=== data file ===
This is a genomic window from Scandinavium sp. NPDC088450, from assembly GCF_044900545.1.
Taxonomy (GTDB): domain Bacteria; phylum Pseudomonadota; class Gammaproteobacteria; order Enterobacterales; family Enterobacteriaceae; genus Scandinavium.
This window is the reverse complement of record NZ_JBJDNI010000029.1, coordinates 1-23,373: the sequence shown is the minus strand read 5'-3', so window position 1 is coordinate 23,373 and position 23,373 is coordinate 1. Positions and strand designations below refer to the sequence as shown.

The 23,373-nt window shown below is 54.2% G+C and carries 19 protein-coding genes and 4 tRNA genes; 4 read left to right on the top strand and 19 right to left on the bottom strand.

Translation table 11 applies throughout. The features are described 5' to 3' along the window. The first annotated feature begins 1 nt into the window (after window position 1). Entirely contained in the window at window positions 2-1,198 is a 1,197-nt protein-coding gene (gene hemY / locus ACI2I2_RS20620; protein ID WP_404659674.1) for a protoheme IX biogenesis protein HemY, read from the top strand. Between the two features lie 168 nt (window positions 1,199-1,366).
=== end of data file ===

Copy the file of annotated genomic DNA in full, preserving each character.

This is a genomic window from Scandinavium sp. NPDC088450, from assembly GCF_044900545.1.
Taxonomy (GTDB): domain Bacteria; phylum Pseudomonadota; class Gammaproteobacteria; order Enterobacterales; family Enterobacteriaceae; genus Scandinavium.
This window is the reverse complement of record NZ_JBJDNI010000029.1, coordinates 1-23,373: the sequence shown is the minus strand read 5'-3', so window position 1 is coordinate 23,373 and position 23,373 is coordinate 1. Positions and strand designations below refer to the sequence as shown.

The 23,373-nt window shown below is 54.2% G+C and carries 19 protein-coding genes and 4 tRNA genes; 4 read left to right on the top strand and 19 right to left on the bottom strand.

Translation table 11 applies throughout. The features are described 5' to 3' along the window. The first annotated feature begins 1 nt into the window (after window position 1). Entirely contained in the window at window positions 2-1,198 is a 1,197-nt protein-coding gene (gene hemY / locus ACI2I2_RS20620; protein ID WP_404659674.1) for a protoheme IX biogenesis protein HemY, read from the top strand. Between the two features lie 168 nt (window positions 1,199-1,366).